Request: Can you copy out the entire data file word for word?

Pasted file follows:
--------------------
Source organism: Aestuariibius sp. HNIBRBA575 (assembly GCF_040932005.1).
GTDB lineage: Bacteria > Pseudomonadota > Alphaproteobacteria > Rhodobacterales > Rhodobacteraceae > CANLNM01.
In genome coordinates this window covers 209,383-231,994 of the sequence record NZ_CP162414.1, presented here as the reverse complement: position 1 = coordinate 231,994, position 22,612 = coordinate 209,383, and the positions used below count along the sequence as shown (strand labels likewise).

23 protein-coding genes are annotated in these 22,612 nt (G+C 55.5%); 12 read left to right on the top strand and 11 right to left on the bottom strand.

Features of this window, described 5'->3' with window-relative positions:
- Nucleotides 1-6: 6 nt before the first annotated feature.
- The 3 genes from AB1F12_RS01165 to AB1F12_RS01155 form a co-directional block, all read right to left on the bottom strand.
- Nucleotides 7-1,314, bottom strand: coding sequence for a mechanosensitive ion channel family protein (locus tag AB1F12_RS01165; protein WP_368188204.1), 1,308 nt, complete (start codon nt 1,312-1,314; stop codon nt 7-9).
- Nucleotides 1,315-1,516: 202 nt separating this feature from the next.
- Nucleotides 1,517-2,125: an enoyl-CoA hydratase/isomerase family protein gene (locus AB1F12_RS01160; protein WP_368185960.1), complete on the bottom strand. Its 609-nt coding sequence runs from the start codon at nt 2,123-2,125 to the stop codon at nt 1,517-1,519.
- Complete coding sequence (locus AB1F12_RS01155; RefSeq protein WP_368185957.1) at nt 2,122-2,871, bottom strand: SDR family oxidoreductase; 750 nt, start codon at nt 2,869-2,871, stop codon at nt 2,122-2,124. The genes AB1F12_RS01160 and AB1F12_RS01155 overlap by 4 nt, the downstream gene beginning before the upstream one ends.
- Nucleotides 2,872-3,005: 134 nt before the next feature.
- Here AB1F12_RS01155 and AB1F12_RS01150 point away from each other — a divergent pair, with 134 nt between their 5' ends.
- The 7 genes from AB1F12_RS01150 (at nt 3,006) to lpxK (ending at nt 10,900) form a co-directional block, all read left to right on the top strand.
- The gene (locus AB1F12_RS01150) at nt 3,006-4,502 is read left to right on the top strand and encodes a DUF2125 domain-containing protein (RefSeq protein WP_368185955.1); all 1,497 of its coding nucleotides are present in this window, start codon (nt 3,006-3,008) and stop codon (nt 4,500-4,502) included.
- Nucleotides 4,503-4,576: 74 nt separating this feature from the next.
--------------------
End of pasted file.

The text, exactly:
Source organism: Aestuariibius sp. HNIBRBA575 (assembly GCF_040932005.1).
GTDB lineage: Bacteria > Pseudomonadota > Alphaproteobacteria > Rhodobacterales > Rhodobacteraceae > CANLNM01.
In genome coordinates this window covers 209,383-231,994 of the sequence record NZ_CP162414.1, presented here as the reverse complement: position 1 = coordinate 231,994, position 22,612 = coordinate 209,383, and the positions used below count along the sequence as shown (strand labels likewise).

23 protein-coding genes are annotated in these 22,612 nt (G+C 55.5%); 12 read left to right on the top strand and 11 right to left on the bottom strand.

Features of this window, described 5'->3' with window-relative positions:
- Nucleotides 1-6: 6 nt before the first annotated feature.
- The 3 genes from AB1F12_RS01165 to AB1F12_RS01155 form a co-directional block, all read right to left on the bottom strand.
- Nucleotides 7-1,314, bottom strand: coding sequence for a mechanosensitive ion channel family protein (locus tag AB1F12_RS01165; protein WP_368188204.1), 1,308 nt, complete (start codon nt 1,312-1,314; stop codon nt 7-9).
- Nucleotides 1,315-1,516: 202 nt separating this feature from the next.
- Nucleotides 1,517-2,125: an enoyl-CoA hydratase/isomerase family protein gene (locus AB1F12_RS01160; protein WP_368185960.1), complete on the bottom strand. Its 609-nt coding sequence runs from the start codon at nt 2,123-2,125 to the stop codon at nt 1,517-1,519.
- Complete coding sequence (locus AB1F12_RS01155; RefSeq protein WP_368185957.1) at nt 2,122-2,871, bottom strand: SDR family oxidoreductase; 750 nt, start codon at nt 2,869-2,871, stop codon at nt 2,122-2,124. The genes AB1F12_RS01160 and AB1F12_RS01155 overlap by 4 nt, the downstream gene beginning before the upstream one ends.
- Nucleotides 2,872-3,005: 134 nt before the next feature.
- Here AB1F12_RS01155 and AB1F12_RS01150 point away from each other — a divergent pair, with 134 nt between their 5' ends.
- The 7 genes from AB1F12_RS01150 (at nt 3,006) to lpxK (ending at nt 10,900) form a co-directional block, all read left to right on the top strand.
- The gene (locus AB1F12_RS01150) at nt 3,006-4,502 is read left to right on the top strand and encodes a DUF2125 domain-containing protein (RefSeq protein WP_368185955.1); all 1,497 of its coding nucleotides are present in this window, start codon (nt 3,006-3,008) and stop codon (nt 4,500-4,502) included.
- Nucleotides 4,503-4,576: 74 nt separating this feature from the next.